Author : Manoj Joshi

Originally Published 2016-06-20 10:16:25 Published on Jun 20, 2016
NSG: India needs a balanced 'give-and-take' relationship with China

Foreign Secretary S. Jaishankar’s visit to Beijing last week indicates that New Delhi is undertaking direct diplomacy to obtain China’s support for India’s membership into the Nuclear Suppliers Group. This is as it should be. It was foolish and futile to try and somehow shame China into supporting the Indian cause. Actually, the first round of diplomacy began with President Pranab Mukherjee’s visit to Beijing last month.

What is not widely known is that the Foreign Secretary, who was accompanying the President, took the opportunity to engage the Chinese Foreign Minister Wang Yi in a one-on-one meeting.

What transpired in either meeting will not be known, but the success or failure of the effort will soon become evident in the forthcoming NSG meeting in Seoul.


Suffice to say, it will make little difference. India has already sought and obtained a waiver to conduct civil nuclear trade from the body and also pledged to follow its rules, whether or not we are members.

However, it will be a dent in the prestige of the government, which had hyped-up India’s efforts to enter the body to the point where being denied entry will be seen as a major setback.

The NSG debate is a good primer of the manner in which world politics functions. The NSG itself is not a body based in international law, but a cartel of the powerful — in this case, countries with the capacity to conduct nuclear trade. The only language in which it communicates is power; and the only method of negotiation is give and take.

There are other similar bodies, beginning with the G7/G8 — now somewhat chastened — but which once acted as arbiter of the international economic system. So there is the Missile Technology Control Regime (MTCR), a club of countries which have the know-how of making missiles, space systems or their components.

The Australia Group is a cartel of countries making chemicals and the precursors of chemical weapons — and then there's the Wassenaar Group of countries with advanced conventional weapons technologies.

As part of the India-US nuclear agreement of 2008, the US promised India ease of entry into all these groups. This was said to be huge for India, as the only country that could achieve this goal was the US, the sole global superpower.

Being cartels and not international agreements, these regimes are not always universal. China, the major missile and arms exporting power, is not a member of the MTCR or the Wassenaar, though it claims to harmonise its rules with both of them.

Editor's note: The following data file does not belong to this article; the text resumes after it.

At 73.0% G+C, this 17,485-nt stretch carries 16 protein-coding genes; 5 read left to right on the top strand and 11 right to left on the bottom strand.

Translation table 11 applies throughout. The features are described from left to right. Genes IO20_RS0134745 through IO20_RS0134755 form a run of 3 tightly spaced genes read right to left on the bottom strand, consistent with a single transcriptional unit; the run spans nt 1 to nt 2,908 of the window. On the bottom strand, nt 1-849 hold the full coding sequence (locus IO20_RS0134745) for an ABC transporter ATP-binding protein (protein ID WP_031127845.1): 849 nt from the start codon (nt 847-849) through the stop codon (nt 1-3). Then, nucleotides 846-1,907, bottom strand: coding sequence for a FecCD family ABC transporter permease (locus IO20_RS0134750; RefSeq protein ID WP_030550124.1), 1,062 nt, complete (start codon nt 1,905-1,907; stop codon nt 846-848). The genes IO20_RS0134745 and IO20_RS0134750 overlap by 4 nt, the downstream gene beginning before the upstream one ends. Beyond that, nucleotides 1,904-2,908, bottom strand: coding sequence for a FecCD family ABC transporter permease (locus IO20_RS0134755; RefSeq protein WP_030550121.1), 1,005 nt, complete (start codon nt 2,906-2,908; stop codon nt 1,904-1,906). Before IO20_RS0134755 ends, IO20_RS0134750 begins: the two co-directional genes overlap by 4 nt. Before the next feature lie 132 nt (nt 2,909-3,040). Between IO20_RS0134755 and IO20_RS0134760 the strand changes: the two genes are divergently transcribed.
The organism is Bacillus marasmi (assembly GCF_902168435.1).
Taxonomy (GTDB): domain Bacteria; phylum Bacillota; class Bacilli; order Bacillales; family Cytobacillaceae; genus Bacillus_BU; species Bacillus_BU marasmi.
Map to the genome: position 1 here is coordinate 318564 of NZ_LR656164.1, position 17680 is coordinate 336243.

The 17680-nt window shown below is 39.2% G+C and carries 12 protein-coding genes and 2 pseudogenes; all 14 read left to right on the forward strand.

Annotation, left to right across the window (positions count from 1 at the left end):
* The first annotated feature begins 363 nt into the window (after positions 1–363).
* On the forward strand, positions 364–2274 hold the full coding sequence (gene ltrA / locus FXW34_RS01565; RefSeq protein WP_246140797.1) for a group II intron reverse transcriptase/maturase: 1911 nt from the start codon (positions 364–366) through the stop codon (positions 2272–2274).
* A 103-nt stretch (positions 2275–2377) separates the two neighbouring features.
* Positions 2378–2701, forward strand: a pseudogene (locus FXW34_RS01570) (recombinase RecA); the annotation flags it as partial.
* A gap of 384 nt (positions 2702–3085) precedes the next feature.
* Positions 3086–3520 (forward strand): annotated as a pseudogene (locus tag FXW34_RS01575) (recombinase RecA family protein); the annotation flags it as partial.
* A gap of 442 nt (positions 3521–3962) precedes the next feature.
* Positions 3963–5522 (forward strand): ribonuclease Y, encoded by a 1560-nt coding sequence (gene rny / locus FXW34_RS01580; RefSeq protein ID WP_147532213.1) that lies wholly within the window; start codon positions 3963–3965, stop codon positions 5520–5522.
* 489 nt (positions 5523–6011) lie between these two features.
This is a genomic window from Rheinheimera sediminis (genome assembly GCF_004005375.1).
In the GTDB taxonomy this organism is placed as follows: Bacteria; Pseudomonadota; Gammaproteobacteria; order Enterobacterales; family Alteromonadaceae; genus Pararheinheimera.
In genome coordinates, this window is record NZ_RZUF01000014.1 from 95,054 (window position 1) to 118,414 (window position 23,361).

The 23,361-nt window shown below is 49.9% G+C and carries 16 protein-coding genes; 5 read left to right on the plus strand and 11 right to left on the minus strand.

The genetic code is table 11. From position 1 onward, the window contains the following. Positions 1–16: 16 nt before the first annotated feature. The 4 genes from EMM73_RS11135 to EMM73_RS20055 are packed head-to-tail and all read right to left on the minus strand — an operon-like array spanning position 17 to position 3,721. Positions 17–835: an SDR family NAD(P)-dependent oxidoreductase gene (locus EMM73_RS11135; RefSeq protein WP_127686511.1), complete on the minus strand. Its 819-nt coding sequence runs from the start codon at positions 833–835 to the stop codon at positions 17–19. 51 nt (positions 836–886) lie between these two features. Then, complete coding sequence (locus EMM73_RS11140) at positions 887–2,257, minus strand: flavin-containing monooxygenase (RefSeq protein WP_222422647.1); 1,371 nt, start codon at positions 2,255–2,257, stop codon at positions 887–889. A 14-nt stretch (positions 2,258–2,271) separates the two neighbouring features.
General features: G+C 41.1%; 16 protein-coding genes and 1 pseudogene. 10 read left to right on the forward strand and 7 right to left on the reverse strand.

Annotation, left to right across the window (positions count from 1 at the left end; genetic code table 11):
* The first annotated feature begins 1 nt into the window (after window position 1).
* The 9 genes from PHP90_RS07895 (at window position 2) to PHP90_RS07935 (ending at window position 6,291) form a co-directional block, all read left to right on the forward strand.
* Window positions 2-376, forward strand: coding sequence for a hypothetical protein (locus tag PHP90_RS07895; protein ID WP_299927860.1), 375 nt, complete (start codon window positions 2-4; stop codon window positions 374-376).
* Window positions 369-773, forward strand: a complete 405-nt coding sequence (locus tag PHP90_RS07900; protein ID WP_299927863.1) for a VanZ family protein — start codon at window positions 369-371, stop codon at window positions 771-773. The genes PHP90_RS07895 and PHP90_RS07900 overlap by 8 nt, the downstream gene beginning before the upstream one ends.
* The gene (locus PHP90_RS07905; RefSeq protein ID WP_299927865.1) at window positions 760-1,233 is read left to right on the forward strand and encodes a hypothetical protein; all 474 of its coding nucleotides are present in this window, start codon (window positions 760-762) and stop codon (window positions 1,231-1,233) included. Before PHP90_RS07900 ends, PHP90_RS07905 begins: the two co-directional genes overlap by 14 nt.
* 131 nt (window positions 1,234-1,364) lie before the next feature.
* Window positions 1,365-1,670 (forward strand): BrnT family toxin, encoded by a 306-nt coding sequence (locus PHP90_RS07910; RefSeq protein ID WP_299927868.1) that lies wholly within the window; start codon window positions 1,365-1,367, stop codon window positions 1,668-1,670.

Given this perspective, China’s formal position raising the issue of the Nuclear Non Proliferation Treaty was a red-herring.

It was not India’s refusal to join the NPT that led to the NSG’s creation, but its first nuclear test.

With the world more or less accepting India as “a state with nuclear weapons”, and marking this by the 2008 waiver, that issue should no longer have any salience.

Neither should the Chinese need to assuage Pakistan’s angst.

Beijing has been a major beneficiary of Islamabad’s obsession with India. It is in its interest to prolong this situation, rather than bringing in Pakistan from the cold.

It is actually all about that oldest issue in diplomacy — give and take. What is India willing to offer to China, in exchange for its support for the Indian application for NSG membership?

Far from being offered something, Beijing believes it is seeing increased Indian truculence. New Delhi has gone out of its way to connect freedom of navigation issues with the South China Sea, and tried to shame China into placing Jaishe-Muhammad chief Masood Azhar in the ISIS-Al Qaeda sanctions list at the UN. Indian entities with government backing sought to organise a conference of the entire galaxy of Chinese dissidents — and that, too, at the headquarters of the Dalai Lama and the Tibetan government in exile.

As it is, India has been disdainful towards Beijijng’s pet initiative, the One Belt One Road.


New Delhi, however, believes that it has sought to balance its ties with China by participating in the New Development (BRICS) Bank and the Asia Infrastructure Development Bank.

India has sought membership of the Shanghai Cooperation Organisation and sought to put an even spin on its position on maritime issues in the communiqué issued after the Russia-India-China meeting in April, upholding UNCLOS and addressing disputes through “negotiations and agreements” between the parties concerned.

In June, it dropped references to the South China Sea in relation to freedom of navigation issues.

It has also indirectly signaled that, were it to become a member of the NSG, it would consider the Pakistani application on its merits.

But what will clinch the issue is the deal Jaishankar will be seeking to strike with Beijing.

Such deals are not made in public. We can only surmise their existence through the outcomes, or in hindsight.

This commentary originally appeared in Mail Today.

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Manoj Joshi

Manoj Joshi

Manoj Joshi is a Distinguished Fellow at the ORF. He has been a journalist specialising on national and international politics and is a commentator and ...

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